_{λ}value was searched for within the range of the mean confidence intervals. There intervals are [117.083, 187.008] for M70 dataset (Table 4), [141.892, 231.088] for M80 dataset (Table 5), and [131.989, 192.939] for M90 dataset (Table 6).

_{λ}values for the M70, M80, and M90 decadal datasets using a supervised optimization technique are presented in Table 7. The product of the optimal λ and S

_{λ}values gives the representative initial abstraction value for each dataset, which can be calculated as I

_{a}= λS

_{λ}.

#### 3.2. The Decadal Rainfall-Runoff Models

_{a}and S

_{λ}values from Table 7 into Equation (1). Equations (3)–(5) were then formulated to model the decadal rainfall-runoff conditions in Peninsula Malaysia. To further analyse decadal runoff trend across multiple rainfall depths and CN

_{0.2}scenarios in Peninsula Malaysia, Equations (3)–(5) need to be re-expressed in terms of CN

_{0.2}to benefit SCS practitioners as they are more familiar with the use of curve number [50].

_{λ}and S

_{0.2}for each decadal dataset, the general S

_{λ}formula (step 8 in methodology Section 2.2) can be used with the optimum λ values. Through SPSS, this study identified statistically significant power function correlation between S

_{λ}and S

_{0.2}for the M70, M80, and M90 decadal datasets, which is consistent with previous research findings [66,67,68]. The final equations are listed in Table 9.

_{λ}to S

_{0.2}, enabling SCS practitioners to use a rainfall-runoff model with CN

_{0.2}, which they are more familiar with. Furthermore, by establishing a correlation between the newly derived S

_{λ}and S

_{0.2}, Equations (3)–(5) were modified to be expressed in CN

_{0.2}terms, facilitating decadal trend analyses with CN

_{0.2}.

_{0.2}by substituting S

_{λ}in Equation (1) with Equations (6)–(8), as well as the SCS-CN formula (Step 10 in methodology Section 2.2). By doing so, the decadal runoff predictive models can be re-expressed as shown in Appendix B. The resulting alternate representations for decadal runoff predictive models in Peninsula Malaysia are presented in Table 10 in term of CN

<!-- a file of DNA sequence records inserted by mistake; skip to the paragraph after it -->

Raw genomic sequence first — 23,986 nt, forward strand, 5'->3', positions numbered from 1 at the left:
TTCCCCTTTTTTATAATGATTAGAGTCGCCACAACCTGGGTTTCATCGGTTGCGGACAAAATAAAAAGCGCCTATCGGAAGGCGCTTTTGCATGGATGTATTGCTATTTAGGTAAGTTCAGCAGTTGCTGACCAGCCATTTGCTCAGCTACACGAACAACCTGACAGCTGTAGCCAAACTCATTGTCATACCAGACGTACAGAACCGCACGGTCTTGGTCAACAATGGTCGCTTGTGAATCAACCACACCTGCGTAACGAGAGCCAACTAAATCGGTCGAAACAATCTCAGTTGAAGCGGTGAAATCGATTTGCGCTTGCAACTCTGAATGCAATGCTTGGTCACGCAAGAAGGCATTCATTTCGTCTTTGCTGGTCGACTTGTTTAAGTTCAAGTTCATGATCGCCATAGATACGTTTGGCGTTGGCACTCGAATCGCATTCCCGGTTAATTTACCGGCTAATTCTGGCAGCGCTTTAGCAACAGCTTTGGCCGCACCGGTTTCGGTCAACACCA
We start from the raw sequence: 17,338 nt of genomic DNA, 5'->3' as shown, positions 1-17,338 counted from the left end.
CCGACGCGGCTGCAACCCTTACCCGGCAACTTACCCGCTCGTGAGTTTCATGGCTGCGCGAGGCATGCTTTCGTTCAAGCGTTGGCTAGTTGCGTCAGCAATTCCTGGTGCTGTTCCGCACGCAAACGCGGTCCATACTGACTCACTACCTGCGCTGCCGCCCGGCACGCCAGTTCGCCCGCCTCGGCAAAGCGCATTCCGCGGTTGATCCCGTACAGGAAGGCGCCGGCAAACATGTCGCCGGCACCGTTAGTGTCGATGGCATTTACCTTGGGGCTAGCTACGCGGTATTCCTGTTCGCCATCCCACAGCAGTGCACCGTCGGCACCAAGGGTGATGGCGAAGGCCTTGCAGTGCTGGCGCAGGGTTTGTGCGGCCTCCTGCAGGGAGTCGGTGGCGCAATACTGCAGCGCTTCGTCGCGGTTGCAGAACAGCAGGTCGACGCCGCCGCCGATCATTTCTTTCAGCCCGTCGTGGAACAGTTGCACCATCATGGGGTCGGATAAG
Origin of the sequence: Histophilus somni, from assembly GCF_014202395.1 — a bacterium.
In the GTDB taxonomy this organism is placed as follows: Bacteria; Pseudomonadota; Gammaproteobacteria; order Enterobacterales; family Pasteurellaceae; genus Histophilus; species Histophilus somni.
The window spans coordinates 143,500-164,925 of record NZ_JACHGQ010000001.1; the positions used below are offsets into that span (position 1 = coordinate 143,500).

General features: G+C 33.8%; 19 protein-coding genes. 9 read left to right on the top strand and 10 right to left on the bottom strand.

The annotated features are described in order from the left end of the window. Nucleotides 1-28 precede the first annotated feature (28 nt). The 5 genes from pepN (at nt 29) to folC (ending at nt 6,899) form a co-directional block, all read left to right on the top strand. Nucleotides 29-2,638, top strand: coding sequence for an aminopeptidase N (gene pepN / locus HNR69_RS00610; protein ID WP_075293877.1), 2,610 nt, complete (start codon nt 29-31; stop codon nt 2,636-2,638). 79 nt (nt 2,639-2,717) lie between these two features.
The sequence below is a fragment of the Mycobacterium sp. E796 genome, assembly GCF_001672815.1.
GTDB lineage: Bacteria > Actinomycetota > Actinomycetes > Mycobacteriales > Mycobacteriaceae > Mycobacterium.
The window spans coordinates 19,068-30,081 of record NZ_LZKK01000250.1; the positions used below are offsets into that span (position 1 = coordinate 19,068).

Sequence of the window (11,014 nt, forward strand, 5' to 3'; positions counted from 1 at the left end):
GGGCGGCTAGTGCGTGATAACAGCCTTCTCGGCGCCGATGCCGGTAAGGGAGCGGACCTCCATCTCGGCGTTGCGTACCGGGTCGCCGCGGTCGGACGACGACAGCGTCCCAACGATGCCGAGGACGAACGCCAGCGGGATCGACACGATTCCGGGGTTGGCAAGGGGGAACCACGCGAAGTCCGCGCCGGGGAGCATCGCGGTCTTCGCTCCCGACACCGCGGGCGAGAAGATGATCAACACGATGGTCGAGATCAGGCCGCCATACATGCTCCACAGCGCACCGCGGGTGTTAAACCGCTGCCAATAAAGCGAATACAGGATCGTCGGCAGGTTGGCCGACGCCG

_{0.2}.

#### 3.3. The Decadal Runoff Trend Analyses

_{0.2}scenarios, facilitating the analysis of runoff changes. The DID HP 27 dataset contains the lowest and highest recorded rainfall depths, ranging from 20 mm to 430 mm across CN

_{0.2}classes from 46 to 94. Runoff difference tables can then be calculated between any two decadal models.

_{0.2}classes mentioned above. This positive correlation indicates an upward trend in inter-decadal runoff, which can be visually represented in Figure 1, Figure 2 and Figure 3. To assess the magnitude of this upward trend in each inter-decadal scenario and CN

_{0.2}class (ranging from 46 to 94) according to rainfall depths from 20 mm to 430 mm, Sen slopes and its collective inferential statistics were calculated. The Sen slopes and inferential statistics of all CN

_{0.2}classes were then analysed collectively for each inter-decadal scenario at the alpha = 0.01 level, and the results are tabulated in Table 11, Table 12 and Table 13.

_{0.2}classes from 46 to 94 can be estimated to be 1.21 mm between M80 and M90 (i.e., 0.0121 × 100 mm).

_{0.2}range of 46 to 70 to assess the runoff changes across lower CN

_{0.2}classes, which correspond to rural and forested catchments. This was done to obtain a more accurate estimate of the inter-decadal runoff increment conditions in these areas. The results showed that the runoff incremental trend between M80 and M90 of CN

_{0.2}(46 to 70) had a Sen slope value of 0.0190 (p = 0.01, 99% confidence interval from 0.01595 to 0.02216). The Sen slope value between M70 and M80 was 0.0075 (p = 0.01, 99% confidence interval from 0.00606 to 0.00898), and between M70 and M90, it was 0.0276 (p = 0.01, 99% confidence interval from 0.02262 to 0.03239). For example, the expected runoff increment from rainfall of 100 mm across CN

_{0.2}classes from 46 to 70 was estimated to be 1.90 mm between M80 and M90. The study found that runoff increments were significant (p = 0.01) between all inter-decadal scenarios and were more apparent in forested and rural areas (highlighted area in Figure 4).

_{0.2}groups, which are associated with forested catchments, are particularly affected. These study outcomes are in line with previous studies [67,68,69,70]. Inter-decadal runoff differences are more pronounced under high rainfall depths. The mean runoff of different decades across different CN

_{0.2}classes was calculated and compiled, as shown in Figure 5. M90 had the highest runoff, while M70 had the lowest. Greater percentage changes in mean runoff were observed in lower CN

_{0.2}classes (forested catchments) compared to higher CN

_{0.2}classes (urban area). The largest mean runoff incremental percentage was 12.6% (6.6 mm) from M70 to M90 at CN

_{0.2}= 46, while the smallest change was 0.1% (0.1 mm) from M80 to M90 at CN

_{0.2}= 94.

#### 3.4. The Impact of CN_{0.2} Variation on Runoff

_{0.2}value is often calibrated to match observed runoff dataset in modelling practice. Researchers observed that a variation of ±10% in CN